Oct
30
2012

Political Leadership

A general, a quarterback, and a father find themselves in positions of leadership. In these cases, leadership is not difficult to understand. It requires vision and execution. The general has a strategy and leads his troops to victory. The quarterback, also known as a “field general,” moves his teammates down the field toward the end zone. Victory is his purpose as well. The father has a responsibility to oversee the needs of the family members and help them to grow and fulfill their destinies.

Difficult as these leadership roles may be, they have the grace of dealing with others who, by and large, agree with these respective visions and cooperate with their execution.

A political leader faces a far more daunting task, for he assumes his leadership position already on the wrong side of a significant segment of public opinion. Given the fact that he knows that he will be strongly opposed, he realizes that he needs more than a vision and the wisdom to bring about its execution.

Doris Kearns Goodwin, who has thought long and hard about political leadership, having written highly acclaimed biographies of several American presidents, has remarked that political leadership means “staking your ground ahead of where opinion is and convincing people, not simply following the popular opinions of the moment”.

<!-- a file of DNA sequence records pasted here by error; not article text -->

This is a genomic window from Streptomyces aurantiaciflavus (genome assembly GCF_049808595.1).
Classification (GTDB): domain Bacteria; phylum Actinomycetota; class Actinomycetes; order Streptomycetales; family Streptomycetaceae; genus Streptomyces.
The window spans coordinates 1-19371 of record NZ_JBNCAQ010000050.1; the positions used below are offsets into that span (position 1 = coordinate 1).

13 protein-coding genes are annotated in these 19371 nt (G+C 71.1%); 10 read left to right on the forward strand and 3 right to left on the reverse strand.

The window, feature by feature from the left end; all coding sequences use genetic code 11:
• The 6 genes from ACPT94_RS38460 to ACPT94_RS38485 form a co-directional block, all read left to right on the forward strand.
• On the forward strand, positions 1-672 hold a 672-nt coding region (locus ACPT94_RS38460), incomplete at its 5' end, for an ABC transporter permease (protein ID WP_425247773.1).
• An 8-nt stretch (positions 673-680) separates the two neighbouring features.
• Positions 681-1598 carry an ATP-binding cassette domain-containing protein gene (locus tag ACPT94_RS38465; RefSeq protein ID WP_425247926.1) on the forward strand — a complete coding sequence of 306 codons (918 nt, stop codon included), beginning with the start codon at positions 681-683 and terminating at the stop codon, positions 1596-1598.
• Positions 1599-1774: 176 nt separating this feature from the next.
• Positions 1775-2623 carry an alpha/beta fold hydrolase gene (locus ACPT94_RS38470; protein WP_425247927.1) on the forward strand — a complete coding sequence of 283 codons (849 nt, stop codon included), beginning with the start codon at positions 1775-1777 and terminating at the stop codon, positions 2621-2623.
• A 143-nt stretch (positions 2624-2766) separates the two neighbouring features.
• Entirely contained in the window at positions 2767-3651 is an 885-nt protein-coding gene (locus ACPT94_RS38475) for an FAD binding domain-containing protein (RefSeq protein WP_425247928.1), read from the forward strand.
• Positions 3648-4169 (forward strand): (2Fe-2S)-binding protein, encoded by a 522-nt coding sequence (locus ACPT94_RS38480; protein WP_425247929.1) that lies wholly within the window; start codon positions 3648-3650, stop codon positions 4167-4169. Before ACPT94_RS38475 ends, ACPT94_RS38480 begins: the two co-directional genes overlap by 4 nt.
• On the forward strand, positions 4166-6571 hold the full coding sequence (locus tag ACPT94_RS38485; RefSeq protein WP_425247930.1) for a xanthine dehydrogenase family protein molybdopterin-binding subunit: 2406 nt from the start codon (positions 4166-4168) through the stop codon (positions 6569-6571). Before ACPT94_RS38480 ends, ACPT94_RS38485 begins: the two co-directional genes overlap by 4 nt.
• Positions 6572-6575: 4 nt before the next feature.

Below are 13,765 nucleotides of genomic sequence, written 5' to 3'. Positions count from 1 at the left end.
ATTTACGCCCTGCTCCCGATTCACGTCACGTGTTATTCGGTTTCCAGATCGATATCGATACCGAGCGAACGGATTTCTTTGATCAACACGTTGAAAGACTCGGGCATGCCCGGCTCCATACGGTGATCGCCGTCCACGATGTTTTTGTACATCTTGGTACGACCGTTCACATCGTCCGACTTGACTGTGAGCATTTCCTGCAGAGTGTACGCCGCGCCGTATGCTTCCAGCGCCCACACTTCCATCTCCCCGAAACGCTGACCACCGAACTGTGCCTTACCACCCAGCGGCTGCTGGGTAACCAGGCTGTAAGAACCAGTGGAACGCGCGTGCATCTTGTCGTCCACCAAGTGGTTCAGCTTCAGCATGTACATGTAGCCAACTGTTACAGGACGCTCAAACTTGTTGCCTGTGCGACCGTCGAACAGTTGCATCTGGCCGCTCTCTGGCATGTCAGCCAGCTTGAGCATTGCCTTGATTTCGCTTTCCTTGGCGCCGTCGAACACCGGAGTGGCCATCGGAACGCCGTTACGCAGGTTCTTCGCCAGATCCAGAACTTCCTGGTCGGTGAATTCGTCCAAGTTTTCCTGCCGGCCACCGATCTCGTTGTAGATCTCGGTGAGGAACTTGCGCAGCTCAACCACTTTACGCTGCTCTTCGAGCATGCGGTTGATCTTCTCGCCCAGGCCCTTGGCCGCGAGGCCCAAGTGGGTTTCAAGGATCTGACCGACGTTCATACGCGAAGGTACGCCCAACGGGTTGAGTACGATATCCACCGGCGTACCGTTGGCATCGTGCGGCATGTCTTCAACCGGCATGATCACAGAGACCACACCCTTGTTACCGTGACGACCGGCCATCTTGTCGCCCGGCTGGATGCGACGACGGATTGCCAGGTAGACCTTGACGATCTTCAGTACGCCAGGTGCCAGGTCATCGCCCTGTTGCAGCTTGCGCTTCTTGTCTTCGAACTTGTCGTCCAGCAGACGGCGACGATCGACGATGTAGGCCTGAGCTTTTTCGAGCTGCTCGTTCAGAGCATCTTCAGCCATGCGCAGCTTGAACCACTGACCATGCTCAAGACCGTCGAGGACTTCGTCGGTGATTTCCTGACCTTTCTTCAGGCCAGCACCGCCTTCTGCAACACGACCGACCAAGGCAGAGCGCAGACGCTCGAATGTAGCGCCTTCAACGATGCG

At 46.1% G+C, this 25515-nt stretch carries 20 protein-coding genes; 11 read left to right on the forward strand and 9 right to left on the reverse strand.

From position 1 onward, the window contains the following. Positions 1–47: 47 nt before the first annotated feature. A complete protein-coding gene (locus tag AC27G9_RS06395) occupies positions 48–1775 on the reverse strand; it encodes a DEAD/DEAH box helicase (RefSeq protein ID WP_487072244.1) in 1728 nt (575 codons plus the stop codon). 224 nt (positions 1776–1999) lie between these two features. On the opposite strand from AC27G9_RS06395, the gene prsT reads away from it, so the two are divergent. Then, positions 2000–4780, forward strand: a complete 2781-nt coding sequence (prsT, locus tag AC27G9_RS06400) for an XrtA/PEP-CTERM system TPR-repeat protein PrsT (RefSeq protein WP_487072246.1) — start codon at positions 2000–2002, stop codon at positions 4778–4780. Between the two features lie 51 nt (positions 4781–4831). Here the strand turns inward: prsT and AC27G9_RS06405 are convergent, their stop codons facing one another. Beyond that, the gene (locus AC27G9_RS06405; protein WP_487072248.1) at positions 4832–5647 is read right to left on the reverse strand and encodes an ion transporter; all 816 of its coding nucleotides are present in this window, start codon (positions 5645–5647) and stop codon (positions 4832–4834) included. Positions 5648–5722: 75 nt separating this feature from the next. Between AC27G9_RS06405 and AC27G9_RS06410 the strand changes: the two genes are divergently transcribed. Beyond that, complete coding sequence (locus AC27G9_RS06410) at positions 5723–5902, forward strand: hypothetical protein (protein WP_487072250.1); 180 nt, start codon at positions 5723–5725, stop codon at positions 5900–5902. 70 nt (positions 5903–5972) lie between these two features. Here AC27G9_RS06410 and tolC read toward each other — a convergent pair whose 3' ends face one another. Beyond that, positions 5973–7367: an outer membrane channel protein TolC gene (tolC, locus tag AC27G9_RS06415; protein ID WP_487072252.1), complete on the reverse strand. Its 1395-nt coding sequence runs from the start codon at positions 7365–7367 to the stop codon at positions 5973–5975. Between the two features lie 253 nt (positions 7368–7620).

A political leader, therefore, must be somewhat of a philosopher, since only truth is sufficiently broad or universal to encompass everyone. Political parties tend to see but glimpses of truth and often compromise it in the interest of political expediency. Therefore, a political leader must rise above politics without abandoning it.

Mitt Romney has at least recognized the need for this broad vision. “Central to America’s rise to global leadership,” he has stated, “is our Judeo-Christian tradition with the vision of the goodness and possibilities of every human life.” At the same time, a political leader should be keenly aware of his personal fallibility. This is why Romney has said that “leadership is about responsibility, not making excuses.”

Moses, whose leadership role was ordained by God, had his recalcitrants. And political stalwarts such as Gandhi, Lincoln, Martin Luther King, and the two Kennedy brothers were assassinated.  Pope John Paul II and President Reagan were victims of assassination attempts. In the words of Shakespeare, “Uneasy lies the head that wears the crown.”

Jacques Maritain, Catholicism’s most outstanding political philosopher of the 20th Century, questioned whether a “vitally Christian politics can arise in history . . . if the temporal mission of the Christian should go that far, if the witness of love should descend that far; or whether we must abandon the world to the devil in that which is most natural to it – civic or political life” (Lettre sur l’Indépendence, 1935).

The notion that the devil has an exceptionally natural affinity for the world of politics may seem discouraging to many people. Yet history has borne this out. The true political leader must continue to lead despite intransigent and irrational opposition. His success, at best, will be partial. He will be strongly tempted to capitulate to political correctness and thereby become a follower of the masses.